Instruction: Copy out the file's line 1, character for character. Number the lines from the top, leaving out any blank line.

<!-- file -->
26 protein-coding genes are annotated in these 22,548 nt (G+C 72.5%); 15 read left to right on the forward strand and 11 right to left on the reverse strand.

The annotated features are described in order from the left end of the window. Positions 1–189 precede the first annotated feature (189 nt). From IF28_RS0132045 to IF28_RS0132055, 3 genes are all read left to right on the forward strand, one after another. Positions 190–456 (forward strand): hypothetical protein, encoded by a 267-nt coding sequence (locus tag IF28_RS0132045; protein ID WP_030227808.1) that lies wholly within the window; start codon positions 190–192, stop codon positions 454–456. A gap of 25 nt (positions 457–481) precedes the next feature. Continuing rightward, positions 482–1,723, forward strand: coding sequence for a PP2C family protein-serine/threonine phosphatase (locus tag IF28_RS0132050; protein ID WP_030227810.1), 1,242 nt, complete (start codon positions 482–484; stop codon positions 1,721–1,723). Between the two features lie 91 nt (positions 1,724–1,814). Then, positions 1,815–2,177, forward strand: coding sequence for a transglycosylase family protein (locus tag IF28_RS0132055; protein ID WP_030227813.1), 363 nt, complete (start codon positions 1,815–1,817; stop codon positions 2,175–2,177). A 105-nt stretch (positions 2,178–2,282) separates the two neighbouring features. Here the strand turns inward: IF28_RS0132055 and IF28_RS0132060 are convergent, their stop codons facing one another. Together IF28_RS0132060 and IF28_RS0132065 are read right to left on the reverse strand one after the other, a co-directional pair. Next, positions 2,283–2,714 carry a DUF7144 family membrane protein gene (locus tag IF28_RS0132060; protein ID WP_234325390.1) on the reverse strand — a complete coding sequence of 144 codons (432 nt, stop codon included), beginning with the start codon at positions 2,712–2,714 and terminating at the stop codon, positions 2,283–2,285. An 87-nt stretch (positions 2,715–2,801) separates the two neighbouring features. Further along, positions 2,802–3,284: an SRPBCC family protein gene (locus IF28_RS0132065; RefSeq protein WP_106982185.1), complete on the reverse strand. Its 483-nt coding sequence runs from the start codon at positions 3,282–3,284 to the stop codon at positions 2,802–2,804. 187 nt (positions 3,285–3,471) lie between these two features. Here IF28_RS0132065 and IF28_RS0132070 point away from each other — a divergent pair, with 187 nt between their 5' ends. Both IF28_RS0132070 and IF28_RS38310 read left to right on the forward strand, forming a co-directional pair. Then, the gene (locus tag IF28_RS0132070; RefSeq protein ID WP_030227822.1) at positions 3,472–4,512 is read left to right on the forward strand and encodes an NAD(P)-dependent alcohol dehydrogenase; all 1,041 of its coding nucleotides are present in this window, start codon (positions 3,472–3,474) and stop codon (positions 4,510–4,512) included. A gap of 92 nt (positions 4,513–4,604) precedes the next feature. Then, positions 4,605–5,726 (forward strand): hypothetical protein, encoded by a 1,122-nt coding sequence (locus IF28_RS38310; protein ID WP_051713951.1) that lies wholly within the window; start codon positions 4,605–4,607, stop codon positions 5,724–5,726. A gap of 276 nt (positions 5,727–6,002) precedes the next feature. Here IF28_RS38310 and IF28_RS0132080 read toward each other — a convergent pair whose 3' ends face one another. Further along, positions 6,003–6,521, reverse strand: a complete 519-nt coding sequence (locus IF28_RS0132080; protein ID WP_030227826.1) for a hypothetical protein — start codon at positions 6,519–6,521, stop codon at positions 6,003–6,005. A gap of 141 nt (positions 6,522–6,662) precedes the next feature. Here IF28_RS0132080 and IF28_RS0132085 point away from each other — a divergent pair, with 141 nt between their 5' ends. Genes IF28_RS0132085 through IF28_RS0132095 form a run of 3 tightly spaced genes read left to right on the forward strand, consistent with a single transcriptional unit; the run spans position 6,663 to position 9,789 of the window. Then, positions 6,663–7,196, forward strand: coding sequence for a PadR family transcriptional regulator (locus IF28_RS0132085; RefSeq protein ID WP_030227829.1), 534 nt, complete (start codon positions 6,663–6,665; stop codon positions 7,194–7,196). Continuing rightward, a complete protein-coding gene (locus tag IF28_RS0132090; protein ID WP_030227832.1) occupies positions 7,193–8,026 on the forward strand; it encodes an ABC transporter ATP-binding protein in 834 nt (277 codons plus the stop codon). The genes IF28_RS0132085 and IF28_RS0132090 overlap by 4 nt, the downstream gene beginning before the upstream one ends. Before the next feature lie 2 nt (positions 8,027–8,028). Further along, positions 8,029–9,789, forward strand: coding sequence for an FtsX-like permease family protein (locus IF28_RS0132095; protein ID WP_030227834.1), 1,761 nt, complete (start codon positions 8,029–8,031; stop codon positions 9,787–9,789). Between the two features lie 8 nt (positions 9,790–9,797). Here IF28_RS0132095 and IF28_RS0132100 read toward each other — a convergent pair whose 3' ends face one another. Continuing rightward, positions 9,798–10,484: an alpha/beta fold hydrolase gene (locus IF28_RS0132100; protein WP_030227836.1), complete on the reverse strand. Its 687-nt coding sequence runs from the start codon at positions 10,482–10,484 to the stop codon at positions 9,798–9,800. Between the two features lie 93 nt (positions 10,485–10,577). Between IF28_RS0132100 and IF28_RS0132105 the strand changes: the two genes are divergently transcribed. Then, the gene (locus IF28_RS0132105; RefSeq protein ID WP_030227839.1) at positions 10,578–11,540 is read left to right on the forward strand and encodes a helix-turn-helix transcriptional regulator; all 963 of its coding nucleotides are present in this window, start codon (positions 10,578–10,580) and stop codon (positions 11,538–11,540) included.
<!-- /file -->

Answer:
26 protein-coding genes are annotated in these 22,548 nt (G+C 72.5%); 15 read left to right on the forward strand and 11 right to left on the reverse strand.